Trump wants to destroy health care for the American people. Attorneys general in 15 states and D.C. are suing to stop him.
Enraged that the American people rose up and stopped the repeated GOP plots to destroy Obamacare in Congress, Donald Trump has taken matters into his own hands, dismantling every part of the law he can out of sheer spite.
But states are not going to let Trump gut their health insurance markets without a fight.
Immediately after Trump’s announcement, a coalition of 16 Democratic attorneys general announced their plan to sue the Trump administration to keep the cost sharing subsidies in place.
The coalition, led by Eric Schneiderman of New York and Xavier Becerra of California, also includes the AGs of Connecticut, Delaware, Hawaii, Illinois, Iowa, Kentucky, Maryland, Massachusetts, Minnesota, New Mexico, Pennsylvania, Vermont, Washington, and the District of Columbia. Together, they represent a combined population of 127 million Americans.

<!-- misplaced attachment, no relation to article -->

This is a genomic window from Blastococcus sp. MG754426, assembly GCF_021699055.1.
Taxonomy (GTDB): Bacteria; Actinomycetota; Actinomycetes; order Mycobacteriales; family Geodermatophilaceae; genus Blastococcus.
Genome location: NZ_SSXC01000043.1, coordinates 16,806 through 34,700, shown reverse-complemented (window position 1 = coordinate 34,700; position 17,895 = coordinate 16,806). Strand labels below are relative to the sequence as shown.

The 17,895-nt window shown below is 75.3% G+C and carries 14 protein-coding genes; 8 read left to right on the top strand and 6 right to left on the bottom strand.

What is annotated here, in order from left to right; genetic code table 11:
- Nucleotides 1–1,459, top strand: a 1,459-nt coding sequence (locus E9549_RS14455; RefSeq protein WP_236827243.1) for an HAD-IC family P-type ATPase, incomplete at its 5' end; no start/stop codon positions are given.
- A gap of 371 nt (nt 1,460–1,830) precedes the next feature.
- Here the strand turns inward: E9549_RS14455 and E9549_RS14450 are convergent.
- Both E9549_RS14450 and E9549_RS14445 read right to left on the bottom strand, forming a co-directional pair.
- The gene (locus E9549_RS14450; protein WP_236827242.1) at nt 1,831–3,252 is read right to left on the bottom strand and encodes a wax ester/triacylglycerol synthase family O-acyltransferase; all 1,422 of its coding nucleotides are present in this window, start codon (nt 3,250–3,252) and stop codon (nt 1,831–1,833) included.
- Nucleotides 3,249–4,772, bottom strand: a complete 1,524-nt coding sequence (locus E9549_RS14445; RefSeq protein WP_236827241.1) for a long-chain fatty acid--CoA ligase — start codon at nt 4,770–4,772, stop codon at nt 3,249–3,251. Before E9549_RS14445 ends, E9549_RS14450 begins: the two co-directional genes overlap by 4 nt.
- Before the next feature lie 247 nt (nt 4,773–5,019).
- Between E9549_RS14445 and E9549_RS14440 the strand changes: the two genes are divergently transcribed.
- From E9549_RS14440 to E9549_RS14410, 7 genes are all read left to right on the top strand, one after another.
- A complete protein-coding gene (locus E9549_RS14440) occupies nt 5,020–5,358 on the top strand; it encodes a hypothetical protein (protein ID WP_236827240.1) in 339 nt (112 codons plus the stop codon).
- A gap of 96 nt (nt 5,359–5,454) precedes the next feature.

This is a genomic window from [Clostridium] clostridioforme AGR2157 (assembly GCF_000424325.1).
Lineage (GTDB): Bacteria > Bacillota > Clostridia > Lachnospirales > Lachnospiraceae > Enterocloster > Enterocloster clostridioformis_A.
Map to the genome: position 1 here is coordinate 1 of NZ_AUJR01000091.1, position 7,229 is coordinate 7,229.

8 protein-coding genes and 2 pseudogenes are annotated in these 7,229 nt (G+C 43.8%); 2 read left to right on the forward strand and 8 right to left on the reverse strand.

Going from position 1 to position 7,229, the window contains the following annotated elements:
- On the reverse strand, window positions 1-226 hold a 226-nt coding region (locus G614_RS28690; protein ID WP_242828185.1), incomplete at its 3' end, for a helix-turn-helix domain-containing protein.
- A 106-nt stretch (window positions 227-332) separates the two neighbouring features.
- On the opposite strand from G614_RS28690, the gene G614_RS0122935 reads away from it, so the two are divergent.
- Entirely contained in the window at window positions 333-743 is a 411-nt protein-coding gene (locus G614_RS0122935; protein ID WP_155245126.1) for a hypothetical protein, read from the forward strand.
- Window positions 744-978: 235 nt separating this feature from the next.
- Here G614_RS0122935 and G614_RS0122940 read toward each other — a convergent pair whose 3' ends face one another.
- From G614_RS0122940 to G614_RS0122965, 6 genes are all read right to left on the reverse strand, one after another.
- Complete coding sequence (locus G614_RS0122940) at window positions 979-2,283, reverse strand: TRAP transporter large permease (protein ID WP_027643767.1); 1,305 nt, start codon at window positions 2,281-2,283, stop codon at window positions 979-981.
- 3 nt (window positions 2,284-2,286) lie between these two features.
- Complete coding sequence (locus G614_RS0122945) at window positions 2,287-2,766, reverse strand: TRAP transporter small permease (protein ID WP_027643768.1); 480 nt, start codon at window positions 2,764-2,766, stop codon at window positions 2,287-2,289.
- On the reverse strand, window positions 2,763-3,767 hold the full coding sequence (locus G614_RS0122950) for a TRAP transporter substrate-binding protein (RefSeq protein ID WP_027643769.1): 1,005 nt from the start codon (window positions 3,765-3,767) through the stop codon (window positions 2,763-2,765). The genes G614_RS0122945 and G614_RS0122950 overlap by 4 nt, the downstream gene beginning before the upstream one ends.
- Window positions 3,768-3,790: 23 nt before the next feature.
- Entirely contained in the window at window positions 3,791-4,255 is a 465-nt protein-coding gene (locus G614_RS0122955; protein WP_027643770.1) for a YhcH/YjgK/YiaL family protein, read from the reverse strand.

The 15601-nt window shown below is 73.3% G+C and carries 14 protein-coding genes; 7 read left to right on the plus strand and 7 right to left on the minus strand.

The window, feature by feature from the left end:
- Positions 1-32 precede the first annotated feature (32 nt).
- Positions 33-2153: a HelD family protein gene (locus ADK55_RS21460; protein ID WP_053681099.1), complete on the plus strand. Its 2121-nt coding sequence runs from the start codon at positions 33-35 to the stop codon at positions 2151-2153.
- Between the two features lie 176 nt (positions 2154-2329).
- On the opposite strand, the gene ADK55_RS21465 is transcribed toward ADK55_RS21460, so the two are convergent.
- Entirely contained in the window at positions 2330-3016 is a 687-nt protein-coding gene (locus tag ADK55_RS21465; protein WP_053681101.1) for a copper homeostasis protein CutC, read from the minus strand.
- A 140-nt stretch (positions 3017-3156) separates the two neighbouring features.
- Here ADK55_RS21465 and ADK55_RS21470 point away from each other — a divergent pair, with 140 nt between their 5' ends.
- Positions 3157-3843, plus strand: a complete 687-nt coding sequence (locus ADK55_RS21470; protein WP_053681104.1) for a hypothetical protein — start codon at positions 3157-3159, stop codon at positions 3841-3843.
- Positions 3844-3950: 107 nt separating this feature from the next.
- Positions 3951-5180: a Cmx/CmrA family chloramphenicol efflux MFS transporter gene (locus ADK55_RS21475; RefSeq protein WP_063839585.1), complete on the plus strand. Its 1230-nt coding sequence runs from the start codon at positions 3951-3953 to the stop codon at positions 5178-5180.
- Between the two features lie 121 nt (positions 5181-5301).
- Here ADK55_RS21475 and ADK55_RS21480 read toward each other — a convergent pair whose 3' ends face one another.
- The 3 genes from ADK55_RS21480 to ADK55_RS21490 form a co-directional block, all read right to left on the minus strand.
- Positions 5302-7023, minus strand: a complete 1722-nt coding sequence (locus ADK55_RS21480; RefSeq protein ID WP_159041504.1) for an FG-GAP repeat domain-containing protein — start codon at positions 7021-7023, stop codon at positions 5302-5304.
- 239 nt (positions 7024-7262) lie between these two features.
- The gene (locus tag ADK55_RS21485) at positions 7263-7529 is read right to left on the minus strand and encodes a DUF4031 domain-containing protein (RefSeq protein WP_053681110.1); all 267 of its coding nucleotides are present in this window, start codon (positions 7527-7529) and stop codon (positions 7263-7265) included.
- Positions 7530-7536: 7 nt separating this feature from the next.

These AGs have already been fighting for months to protect health care subsidies. In May, they filed a motion to intervene in a GOP suit challenging the payments. In August, a federal court ruled they have standing to sue Trump if he ended them.
For many people, this fight could determine the fate of their health care. It is hard to overstate the damage Trump’s decision could do.
Without the cost sharing payments — which as of October total $10 billion — insurers cannot afford to sell many of their current plans. Some insurers, including Anthem, pulled out of Obamacare this summer just because Trump threatened to end the payments. Even the Republicans who originally sued to stop the payments got cold feet and urged Trump not to do it.
According to the Congressional Budget Office, cutting the payments will make premiums for silver plans rise 25 percent by 2020, and because Obamacare tax credits are based on premiums, it will actually increase the federal deficit $194 billion by 2026.
The coalition of AGs is not alone in fighting to stop Trump from sabotaging Obamacare marketplaces. Insurance carriers in 10 states are planning to use a regulatory hat trick, selling multiple versions of the same plan at different rates, in a way that prevents enrollees from having to pay more than they would have.
Trump has gone out of his way to create an unneccessary health care nightmare for working families and insurance providers. Now he will have to prepare himself for the backlash as states fight to protect their people.